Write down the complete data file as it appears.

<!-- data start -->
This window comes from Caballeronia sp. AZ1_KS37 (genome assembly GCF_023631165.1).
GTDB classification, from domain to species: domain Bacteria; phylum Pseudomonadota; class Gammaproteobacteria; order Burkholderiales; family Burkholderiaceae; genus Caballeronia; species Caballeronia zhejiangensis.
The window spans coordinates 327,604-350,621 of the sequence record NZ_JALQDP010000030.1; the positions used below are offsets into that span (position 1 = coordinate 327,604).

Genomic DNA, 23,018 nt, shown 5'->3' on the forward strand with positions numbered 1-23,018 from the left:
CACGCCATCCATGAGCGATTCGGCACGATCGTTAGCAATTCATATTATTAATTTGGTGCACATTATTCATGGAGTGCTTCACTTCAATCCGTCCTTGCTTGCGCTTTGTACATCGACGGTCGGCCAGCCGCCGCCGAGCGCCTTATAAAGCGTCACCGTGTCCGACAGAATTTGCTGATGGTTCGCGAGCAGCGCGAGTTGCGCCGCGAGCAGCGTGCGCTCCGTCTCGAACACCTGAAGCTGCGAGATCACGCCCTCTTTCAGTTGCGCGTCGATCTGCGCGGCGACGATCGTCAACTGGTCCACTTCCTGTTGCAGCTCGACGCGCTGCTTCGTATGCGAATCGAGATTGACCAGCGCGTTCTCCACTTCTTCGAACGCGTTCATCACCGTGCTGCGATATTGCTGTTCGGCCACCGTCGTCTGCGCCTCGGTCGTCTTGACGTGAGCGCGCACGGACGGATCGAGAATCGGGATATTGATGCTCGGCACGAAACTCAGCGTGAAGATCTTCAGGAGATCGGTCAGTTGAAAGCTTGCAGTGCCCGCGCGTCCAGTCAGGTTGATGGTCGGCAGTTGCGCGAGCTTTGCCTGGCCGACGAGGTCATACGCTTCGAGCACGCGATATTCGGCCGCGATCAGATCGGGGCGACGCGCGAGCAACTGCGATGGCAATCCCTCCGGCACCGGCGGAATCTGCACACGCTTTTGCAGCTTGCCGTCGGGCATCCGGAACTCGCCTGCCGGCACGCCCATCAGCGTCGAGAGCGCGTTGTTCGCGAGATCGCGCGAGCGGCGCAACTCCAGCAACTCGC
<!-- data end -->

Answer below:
This window comes from Caballeronia sp. AZ1_KS37 (genome assembly GCF_023631165.1).
GTDB classification, from domain to species: domain Bacteria; phylum Pseudomonadota; class Gammaproteobacteria; order Burkholderiales; family Burkholderiaceae; genus Caballeronia; species Caballeronia zhejiangensis.
The window spans coordinates 327,604-350,621 of the sequence record NZ_JALQDP010000030.1; the positions used below are offsets into that span (position 1 = coordinate 327,604).

Genomic DNA, 23,018 nt, shown 5'->3' on the forward strand with positions numbered 1-23,018 from the left:
CACGCCATCCATGAGCGATTCGGCACGATCGTTAGCAATTCATATTATTAATTTGGTGCACATTATTCATGGAGTGCTTCACTTCAATCCGTCCTTGCTTGCGCTTTGTACATCGACGGTCGGCCAGCCGCCGCCGAGCGCCTTATAAAGCGTCACCGTGTCCGACAGAATTTGCTGATGGTTCGCGAGCAGCGCGAGTTGCGCCGCGAGCAGCGTGCGCTCCGTCTCGAACACCTGAAGCTGCGAGATCACGCCCTCTTTCAGTTGCGCGTCGATCTGCGCGGCGACGATCGTCAACTGGTCCACTTCCTGTTGCAGCTCGACGCGCTGCTTCGTATGCGAATCGAGATTGACCAGCGCGTTCTCCACTTCTTCGAACGCGTTCATCACCGTGCTGCGATATTGCTGTTCGGCCACCGTCGTCTGCGCCTCGGTCGTCTTGACGTGAGCGCGCACGGACGGATCGAGAATCGGGATATTGATGCTCGGCACGAAACTCAGCGTGAAGATCTTCAGGAGATCGGTCAGTTGAAAGCTTGCAGTGCCCGCGCGTCCAGTCAGGTTGATGGTCGGCAGTTGCGCGAGCTTTGCCTGGCCGACGAGGTCATACGCTTCGAGCACGCGATATTCGGCCGCGATCAGATCGGGGCGACGCGCGAGCAACTGCGATGGCAATCCCTCCGGCACCGGCGGAATCTGCACACGCTTTTGCAGCTTGCCGTCGGGCATCCGGAACTCGCCTGCCGGCACGCCCATCAGCGTCGAGAGCGCGTTGTTCGCGAGATCGCGCGAGCGGCGCAACTCCAGCAACTCGC